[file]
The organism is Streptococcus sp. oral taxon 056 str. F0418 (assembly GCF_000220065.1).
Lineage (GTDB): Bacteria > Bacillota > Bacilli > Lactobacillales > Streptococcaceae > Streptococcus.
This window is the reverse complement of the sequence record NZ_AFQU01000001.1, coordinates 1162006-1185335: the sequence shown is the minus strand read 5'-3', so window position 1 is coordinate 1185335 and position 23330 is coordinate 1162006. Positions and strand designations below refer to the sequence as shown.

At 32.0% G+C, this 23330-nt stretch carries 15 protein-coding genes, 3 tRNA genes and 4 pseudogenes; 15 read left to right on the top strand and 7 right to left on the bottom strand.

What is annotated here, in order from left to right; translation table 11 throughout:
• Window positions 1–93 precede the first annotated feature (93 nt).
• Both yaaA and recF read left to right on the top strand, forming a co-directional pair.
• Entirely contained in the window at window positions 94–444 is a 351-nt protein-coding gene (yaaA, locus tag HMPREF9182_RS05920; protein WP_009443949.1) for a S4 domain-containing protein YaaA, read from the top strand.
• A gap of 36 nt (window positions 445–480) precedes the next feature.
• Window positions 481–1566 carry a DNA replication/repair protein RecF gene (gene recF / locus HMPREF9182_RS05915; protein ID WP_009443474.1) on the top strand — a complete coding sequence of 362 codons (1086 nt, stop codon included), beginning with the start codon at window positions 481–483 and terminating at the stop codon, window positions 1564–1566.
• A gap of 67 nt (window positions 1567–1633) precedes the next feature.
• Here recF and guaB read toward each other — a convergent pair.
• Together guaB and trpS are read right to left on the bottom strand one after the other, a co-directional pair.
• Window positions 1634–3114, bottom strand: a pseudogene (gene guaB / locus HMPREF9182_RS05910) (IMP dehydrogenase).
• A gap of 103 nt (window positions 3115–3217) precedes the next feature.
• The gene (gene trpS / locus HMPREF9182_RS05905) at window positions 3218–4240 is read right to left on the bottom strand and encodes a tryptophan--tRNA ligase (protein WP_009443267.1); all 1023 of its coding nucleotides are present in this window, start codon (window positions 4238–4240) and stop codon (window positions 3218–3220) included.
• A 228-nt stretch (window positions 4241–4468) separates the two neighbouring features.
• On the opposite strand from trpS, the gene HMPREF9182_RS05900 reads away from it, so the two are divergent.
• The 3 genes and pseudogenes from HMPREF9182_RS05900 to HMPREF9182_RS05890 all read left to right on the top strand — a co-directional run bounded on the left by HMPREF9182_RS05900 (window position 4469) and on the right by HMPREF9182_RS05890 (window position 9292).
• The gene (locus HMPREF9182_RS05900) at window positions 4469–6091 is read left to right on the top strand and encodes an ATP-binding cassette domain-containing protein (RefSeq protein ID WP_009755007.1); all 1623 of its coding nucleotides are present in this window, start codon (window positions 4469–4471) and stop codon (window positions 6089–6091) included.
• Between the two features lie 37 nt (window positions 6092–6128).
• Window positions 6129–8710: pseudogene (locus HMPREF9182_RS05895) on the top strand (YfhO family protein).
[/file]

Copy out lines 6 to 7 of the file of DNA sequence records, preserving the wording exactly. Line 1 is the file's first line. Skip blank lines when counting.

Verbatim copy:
• Window positions 1–93 precede the first annotated feature (93 nt).
• Both yaaA and recF read left to right on the top strand, forming a co-directional pair.